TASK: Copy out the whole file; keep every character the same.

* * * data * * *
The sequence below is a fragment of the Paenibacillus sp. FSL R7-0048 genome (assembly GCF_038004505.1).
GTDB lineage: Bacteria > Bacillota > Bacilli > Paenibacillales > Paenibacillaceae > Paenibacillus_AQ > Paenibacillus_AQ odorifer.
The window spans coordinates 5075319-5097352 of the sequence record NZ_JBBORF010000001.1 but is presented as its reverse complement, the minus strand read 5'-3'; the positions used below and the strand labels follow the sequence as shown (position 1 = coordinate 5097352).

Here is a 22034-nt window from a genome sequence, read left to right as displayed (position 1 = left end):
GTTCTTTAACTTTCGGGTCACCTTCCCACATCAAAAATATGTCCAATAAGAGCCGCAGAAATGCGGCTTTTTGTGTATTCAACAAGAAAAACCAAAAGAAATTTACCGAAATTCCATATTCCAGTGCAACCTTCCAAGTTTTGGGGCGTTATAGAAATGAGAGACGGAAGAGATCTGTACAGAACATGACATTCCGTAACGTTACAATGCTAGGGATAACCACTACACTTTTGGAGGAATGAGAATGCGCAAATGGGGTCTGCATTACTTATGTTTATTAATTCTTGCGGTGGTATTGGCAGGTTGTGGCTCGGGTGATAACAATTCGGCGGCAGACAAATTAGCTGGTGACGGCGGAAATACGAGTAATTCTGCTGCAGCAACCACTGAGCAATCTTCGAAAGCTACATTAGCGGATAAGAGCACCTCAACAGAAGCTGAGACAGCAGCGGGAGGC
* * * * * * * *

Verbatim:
The sequence below is a fragment of the Paenibacillus sp. FSL R7-0048 genome (assembly GCF_038004505.1).
GTDB lineage: Bacteria > Bacillota > Bacilli > Paenibacillales > Paenibacillaceae > Paenibacillus_AQ > Paenibacillus_AQ odorifer.
The window spans coordinates 5075319-5097352 of the sequence record NZ_JBBORF010000001.1 but is presented as its reverse complement, the minus strand read 5'-3'; the positions used below and the strand labels follow the sequence as shown (position 1 = coordinate 5097352).

Here is a 22034-nt window from a genome sequence, read left to right as displayed (position 1 = left end):
GTTCTTTAACTTTCGGGTCACCTTCCCACATCAAAAATATGTCCAATAAGAGCCGCAGAAATGCGGCTTTTTGTGTATTCAACAAGAAAAACCAAAAGAAATTTACCGAAATTCCATATTCCAGTGCAACCTTCCAAGTTTTGGGGCGTTATAGAAATGAGAGACGGAAGAGATCTGTACAGAACATGACATTCCGTAACGTTACAATGCTAGGGATAACCACTACACTTTTGGAGGAATGAGAATGCGCAAATGGGGTCTGCATTACTTATGTTTATTAATTCTTGCGGTGGTATTGGCAGGTTGTGGCTCGGGTGATAACAATTCGGCGGCAGACAAATTAGCTGGTGACGGCGGAAATACGAGTAATTCTGCTGCAGCAACCACTGAGCAATCTTCGAAAGCTACATTAGCGGATAAGAGCACCTCAACAGAAGCTGAGACAGCAGCGGGAGGC